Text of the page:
FreshnCrunchy

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Avocado Toast, Tropical Style

Breakfast, Appetizers, SnacksLina LiwagComment

I just love avocado toast!  It's so delicious, easy to make, comforting and it always makes me smile!  Especially when Spring in Toronto can't seem to make up her mind.  

There are so many versions or flavours of this wonderful thing.  And the good news is: the components are not complicated and anybody can make it!  This is a great family activity on a Saturday morning which the kids would love to join in.  

 

Fresh bread with the best ingredients is the most important thing for this recipe.  I love to use organic sourdough or rye bread.  For those who are sensitive to gluten, use your favourite gluten-free bread.  Raw flat bread made of almonds and flax seed is also a great option.  I've served the recipe using them in my last raw food tea party and they were a hit just the same.  Ripe but firm avocado is also a must - unless you're a fan of the more mushy ones like my hubby.  The rest of the components is a mix and match at your own preference -  be creative. 

Here's my own version of the avocado toast, tropical style.  It reminds me of Hawaii and Philippines.  I have served them many times to friends and family.  They're always  a crowd pleaser I must say!  The combination of creamy, sweet, tart, and crunchy items + herbs and toasted bread makes it a perfect and delicious option for breakfast, brunch or snack.  It will make you smile!

Avocado Toast, Tropical Style
Ingredients:
1-2 ripe but firm avocado, cut and pitted
1-2 ripe mangoes, cut into cubes
1/2 - 3/4 c. cherry tomatoes, cut into halves
1 tbsp. red onion, minced
1 small purple daikon or a few red radish, thinly cut
juice of 1/2 lime or more
1/4 c. cilantro leaves
pinch of good salt and optional black pepper
Slices of sourdough, rye bread or gluten-free option

Method:
Prep all the ingredients and before serving, toast the bread. In a bowl, mix  the mango, tomatoes, onions, lime, salt and some of the cilantro leaves leaving some for topping.  Depending on how big your bread slices and your avocados, scoop 1/4- 1/2 of the avocado and spread on the bread by using the tines of a fork.  Top with mango salsa, a few daikon slices and more cilantro.  Enjoy!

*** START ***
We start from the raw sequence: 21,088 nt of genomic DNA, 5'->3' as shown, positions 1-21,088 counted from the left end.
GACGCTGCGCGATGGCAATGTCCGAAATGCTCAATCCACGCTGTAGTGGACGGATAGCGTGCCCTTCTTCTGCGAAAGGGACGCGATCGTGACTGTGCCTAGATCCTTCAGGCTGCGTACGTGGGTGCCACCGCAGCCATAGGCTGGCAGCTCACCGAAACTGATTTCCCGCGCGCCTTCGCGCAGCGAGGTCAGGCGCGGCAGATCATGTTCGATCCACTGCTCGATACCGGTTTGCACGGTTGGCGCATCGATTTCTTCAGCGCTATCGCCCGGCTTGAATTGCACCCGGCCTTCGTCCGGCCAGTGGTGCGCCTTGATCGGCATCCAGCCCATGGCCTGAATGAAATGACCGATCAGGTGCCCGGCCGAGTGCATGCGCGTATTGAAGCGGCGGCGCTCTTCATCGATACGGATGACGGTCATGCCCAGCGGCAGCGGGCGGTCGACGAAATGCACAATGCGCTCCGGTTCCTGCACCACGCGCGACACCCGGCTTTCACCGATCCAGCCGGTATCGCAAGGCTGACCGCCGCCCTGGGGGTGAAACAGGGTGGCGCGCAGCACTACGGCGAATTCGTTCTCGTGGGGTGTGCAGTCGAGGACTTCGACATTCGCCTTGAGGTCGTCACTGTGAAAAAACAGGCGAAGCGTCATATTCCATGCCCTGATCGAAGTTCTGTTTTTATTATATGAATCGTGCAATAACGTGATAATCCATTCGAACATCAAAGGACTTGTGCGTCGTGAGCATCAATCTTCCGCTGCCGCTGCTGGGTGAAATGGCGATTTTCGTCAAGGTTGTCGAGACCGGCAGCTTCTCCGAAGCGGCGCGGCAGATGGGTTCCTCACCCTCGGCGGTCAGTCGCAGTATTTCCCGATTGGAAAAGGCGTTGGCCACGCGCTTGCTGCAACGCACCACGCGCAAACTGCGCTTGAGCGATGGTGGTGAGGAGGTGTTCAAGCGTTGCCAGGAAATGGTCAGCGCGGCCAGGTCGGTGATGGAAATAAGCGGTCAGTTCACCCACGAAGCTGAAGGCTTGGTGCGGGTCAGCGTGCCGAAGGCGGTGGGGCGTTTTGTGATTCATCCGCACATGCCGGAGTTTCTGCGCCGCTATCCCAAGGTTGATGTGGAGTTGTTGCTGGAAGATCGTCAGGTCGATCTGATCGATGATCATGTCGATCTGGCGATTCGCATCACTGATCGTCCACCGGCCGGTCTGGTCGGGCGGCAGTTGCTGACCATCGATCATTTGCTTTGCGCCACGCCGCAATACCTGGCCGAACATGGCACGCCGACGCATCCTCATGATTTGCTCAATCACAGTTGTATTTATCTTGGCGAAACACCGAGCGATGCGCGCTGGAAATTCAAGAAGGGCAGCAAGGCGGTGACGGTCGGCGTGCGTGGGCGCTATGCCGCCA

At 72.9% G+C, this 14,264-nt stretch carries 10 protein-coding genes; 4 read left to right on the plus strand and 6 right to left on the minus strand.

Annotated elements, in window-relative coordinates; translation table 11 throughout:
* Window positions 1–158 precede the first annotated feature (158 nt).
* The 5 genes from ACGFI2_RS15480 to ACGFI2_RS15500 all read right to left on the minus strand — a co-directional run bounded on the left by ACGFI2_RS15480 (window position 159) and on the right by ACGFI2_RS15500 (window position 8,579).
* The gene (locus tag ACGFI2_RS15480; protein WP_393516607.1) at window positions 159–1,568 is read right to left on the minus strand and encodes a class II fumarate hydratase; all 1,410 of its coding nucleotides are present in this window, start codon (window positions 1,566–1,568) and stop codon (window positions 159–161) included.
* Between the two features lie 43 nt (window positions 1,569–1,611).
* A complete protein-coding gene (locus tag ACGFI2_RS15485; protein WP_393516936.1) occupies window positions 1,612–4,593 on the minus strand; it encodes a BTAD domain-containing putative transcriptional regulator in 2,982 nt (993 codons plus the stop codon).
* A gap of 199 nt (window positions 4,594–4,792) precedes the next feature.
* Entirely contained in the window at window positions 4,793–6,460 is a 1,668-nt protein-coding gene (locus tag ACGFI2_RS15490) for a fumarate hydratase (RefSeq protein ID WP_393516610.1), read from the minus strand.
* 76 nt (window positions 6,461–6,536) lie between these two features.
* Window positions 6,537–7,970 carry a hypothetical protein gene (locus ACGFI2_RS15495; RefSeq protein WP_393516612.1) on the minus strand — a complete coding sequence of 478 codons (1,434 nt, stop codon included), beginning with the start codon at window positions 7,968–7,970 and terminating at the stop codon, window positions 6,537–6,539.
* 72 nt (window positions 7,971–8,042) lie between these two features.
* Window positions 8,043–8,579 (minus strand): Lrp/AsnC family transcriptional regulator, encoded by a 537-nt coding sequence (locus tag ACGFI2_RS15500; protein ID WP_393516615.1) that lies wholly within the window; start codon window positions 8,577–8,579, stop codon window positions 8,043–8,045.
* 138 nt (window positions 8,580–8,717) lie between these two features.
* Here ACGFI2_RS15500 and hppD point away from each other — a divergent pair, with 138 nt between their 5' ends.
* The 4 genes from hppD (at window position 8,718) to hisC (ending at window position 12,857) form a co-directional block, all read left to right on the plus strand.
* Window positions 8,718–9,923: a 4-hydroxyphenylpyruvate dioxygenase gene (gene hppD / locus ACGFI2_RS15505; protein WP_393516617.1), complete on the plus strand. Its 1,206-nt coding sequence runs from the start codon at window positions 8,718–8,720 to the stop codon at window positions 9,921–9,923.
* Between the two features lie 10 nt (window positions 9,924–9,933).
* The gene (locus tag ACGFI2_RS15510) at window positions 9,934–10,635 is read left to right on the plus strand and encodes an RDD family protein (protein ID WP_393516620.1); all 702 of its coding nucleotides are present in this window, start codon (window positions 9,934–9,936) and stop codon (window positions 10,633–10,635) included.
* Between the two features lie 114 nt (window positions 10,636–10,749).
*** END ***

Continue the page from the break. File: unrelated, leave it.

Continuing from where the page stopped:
Below is another version using homemade flat bread, shaved purple cabbage dressed in cashew cream and edible flowers.  We enjoyed this last year in my Raw Tea Party. 
 

 Another  version using raw flatbread and purple cabbage

Another  version using raw flatbread and purple cabbage

Recently, I went home to the Philippines.   I had a good dose of my long missed tropical fixes and get to hang out with  my favourite people including high school classmates and teachers. My family lives in the northernmost tip of the country where we still grow our own rice, vegetables and lots of fruits since land is abundant there, thanks to our older generation who started it all.  The ocean is not too far away either although no beach days for me as it rained so much for the whole week that I was there.  I enjoyed spending time playing with my nephews and nieces in Manila, especially the younger ones.  I miss them so much!

  I'm very grateful that I have the best of both worlds: cosmopolitan Toronto and the muddy rice fields of my childhood.  I was able to ride in the same boats (just like in my high school days)  to cross the river in order to visit Aparri.  I still have several of my high school friends there.  Shopping in open markets  was fun!  There were fresh seaweeds and pako (tropical version of fiddleheads), taro shoots, the juiciest  jicama and the best bananas.  The supply of young and mature coconuts never runs out since all you need is a skillful young man to climb the tall trees in the backyard.  My sister is the new(er) modern-day  farmer, mixing some science and good old passed me down wisdom from older generation farming techniques.  She graduated from UP Los Banos many years ago specializing in Agriculture and is now managing what our ancestors left us.  These days, her garden has tons of red dragonfruits, bananas, pomelo in addition to trees my dad planted when we were young: mangos, tamarind, mandarin oranges, chico and coconuts.

 My dad is now 91.  He still has a sharp memory and is the classic story-teller who remembers things that happened so many years ago.  He loves to read using a magnifying glass and never his prescription glasses.  My heart was full.  Here are some of the photos.

 My dad at 91.  

My dad at 91.